Report the incident to your road commission, tell them that it needs adjusting.
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Old 08-22-05, 04:27 PM   #15
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I try to stop right on the sensor, and there's usually enough cars that it doesn't matter anyways. There is one light on my commute though, that tests my patience. It seems like it senses me, the signal for the crosswalk starts flashing 'Dont Walk', after a while though is goes back to 'Walk' without the light ever changing. wtf? Sooo, light traffic: run it, heavy traffic: go push the crosswalk button.
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Old 08-22-05, 04:29 PM   #16
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Do what mommy always said "Look both ways before crossing the street."
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Old 08-22-05, 04:30 PM   #17
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Quote:
Originally Posted by Bikemiker
There is one light on my commute though, that tests my patience. It seems like it senses me, the signal for the crosswalk starts flashing 'Dont Walk', after a while though is goes back to 'Walk' without the light ever changing. wtf? Sooo, light traffic: run it, heavy traffic: go push the crosswalk button.
I've got one that does the same thing. I can get the light to change if I go over and press the ped crosswalk button, but typically I just run it as soon as there's a safe gap. I've never been able to make it go green on the bike.
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Old 08-22-05, 04:40 PM   #18
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Quote:
Originally Posted by myates1980
I use this product...I know it's sort of like an advertisement but it does work:

www.signalsorcerer.com
$20 is a lot of money for a bar magnet. wondermagnet.com will sell you a 2 x 1/2 x 1/4 inch neodynium-ferrite bar magnet (*extrememly* powerful) for six bucks, and it's probably the same thing. Does anyone know if the poles are lengthways or crossways?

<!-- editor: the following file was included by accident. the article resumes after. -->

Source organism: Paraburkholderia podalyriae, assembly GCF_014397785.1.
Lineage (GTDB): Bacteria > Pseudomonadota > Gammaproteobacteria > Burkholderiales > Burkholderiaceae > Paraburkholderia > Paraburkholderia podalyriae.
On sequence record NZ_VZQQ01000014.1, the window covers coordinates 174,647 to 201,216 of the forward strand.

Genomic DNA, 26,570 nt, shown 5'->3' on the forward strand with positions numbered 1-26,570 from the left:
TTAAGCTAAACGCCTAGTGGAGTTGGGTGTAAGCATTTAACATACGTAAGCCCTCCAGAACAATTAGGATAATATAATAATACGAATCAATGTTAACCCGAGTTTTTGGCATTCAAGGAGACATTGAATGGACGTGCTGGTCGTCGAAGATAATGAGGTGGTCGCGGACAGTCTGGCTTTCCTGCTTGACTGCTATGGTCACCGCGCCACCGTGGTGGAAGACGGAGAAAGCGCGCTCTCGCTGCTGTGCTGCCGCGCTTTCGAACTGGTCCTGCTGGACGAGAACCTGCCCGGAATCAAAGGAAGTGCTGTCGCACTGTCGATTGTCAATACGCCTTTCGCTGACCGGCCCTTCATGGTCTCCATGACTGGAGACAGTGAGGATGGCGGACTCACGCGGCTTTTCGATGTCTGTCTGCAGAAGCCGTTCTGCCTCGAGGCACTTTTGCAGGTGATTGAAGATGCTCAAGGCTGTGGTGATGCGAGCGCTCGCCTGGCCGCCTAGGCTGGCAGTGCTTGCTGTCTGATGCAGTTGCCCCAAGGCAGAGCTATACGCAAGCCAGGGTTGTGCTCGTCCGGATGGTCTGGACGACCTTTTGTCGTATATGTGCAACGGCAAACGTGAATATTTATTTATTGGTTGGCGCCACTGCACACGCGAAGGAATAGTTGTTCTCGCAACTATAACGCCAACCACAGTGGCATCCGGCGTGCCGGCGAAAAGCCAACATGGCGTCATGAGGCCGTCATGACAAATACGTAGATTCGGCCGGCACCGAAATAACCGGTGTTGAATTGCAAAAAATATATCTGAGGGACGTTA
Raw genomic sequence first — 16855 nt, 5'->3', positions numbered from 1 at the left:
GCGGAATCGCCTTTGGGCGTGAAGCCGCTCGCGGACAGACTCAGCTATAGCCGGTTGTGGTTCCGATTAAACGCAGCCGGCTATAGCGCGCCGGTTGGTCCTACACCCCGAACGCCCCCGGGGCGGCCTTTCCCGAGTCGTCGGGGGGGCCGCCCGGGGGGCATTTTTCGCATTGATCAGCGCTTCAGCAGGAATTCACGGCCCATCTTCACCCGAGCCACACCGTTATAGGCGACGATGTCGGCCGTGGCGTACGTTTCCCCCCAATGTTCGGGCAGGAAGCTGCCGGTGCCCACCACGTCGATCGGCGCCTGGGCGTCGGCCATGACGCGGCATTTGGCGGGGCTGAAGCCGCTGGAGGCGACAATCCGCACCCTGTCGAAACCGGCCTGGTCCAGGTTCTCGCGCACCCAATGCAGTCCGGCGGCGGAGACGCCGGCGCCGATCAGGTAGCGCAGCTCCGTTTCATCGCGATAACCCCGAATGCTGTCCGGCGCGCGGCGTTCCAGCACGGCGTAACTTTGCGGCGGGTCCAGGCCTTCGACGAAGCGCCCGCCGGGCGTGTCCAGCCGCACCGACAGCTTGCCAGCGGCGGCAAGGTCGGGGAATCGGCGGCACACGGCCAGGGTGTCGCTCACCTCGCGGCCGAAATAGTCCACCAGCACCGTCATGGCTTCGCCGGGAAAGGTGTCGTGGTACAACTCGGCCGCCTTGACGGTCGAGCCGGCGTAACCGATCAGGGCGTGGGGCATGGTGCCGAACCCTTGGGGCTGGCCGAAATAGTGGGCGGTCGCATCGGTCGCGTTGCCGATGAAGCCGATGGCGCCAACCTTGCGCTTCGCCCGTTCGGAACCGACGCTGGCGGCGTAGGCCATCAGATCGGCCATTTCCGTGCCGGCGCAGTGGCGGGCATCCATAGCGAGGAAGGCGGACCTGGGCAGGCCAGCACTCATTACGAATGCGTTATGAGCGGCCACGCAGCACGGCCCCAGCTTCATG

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Old 08-22-05, 04:51 PM   #19
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I bring a tent and camp out until it changes. Just kidding! I make certain the way is clear and go.
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Old 08-22-05, 07:18 PM   #20
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Quote:
Originally Posted by lilHinault
Um, infra-red doesn't trip inductive sensors. A nice coil 'o' wire will though. Take the AM antenna out of an old radio, ferrite stick and all, that might do it.

I am now interested in how those inductive loops work .... hmmm......... what frequency.......
An inductive loop simply senses a change in induction by the presence of a conducting material. A rare-earth magnet will trip it through electromagnetic interferance more effectively than an aluminum wheel since the aluminum may not have enough conductive mass to make the sensor stray from it's induction range. The product I mentioned (signal sorcerer) is $20 because it is guaranteed to change the induction enough to change the light and it comes with mounting gear (basically double sided foam carpet tape, and an alcohol cleaning swab). A normal rare-earth magnet will vary in magnetic power and may not work, this product simply HAS the correct power to work properly. Motorcycles have similar problems with changing lights.
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Old 08-22-05, 07:36 PM   #21
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The important point is not that it's magnetic but that it's a conductive mass. Save yourself $20 and go grab some spare bar stock or window weights or something similarly chunky and metal if you're having a problem with inductive sensors.

Better yet, run the light as the law allows and let the appropriate roads or public works department know that until they fix their faulty sensor, you'll continue to proceed through red.
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Old 08-22-05, 08:13 PM   #22
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Quote:
Originally Posted by bostontrevor
The important point is not that it's magnetic but that it's a conductive mass.
Actually you'd need an unwieldy amount of ferrous metal to accomplish changing a light without a magnet. If the bike itself won't change it then a simple lump of metal won't either. A neodymium ferrous permanent magnet with at least 12000 gauss power will work best considering it will only be an inch long by a quarter inch wide.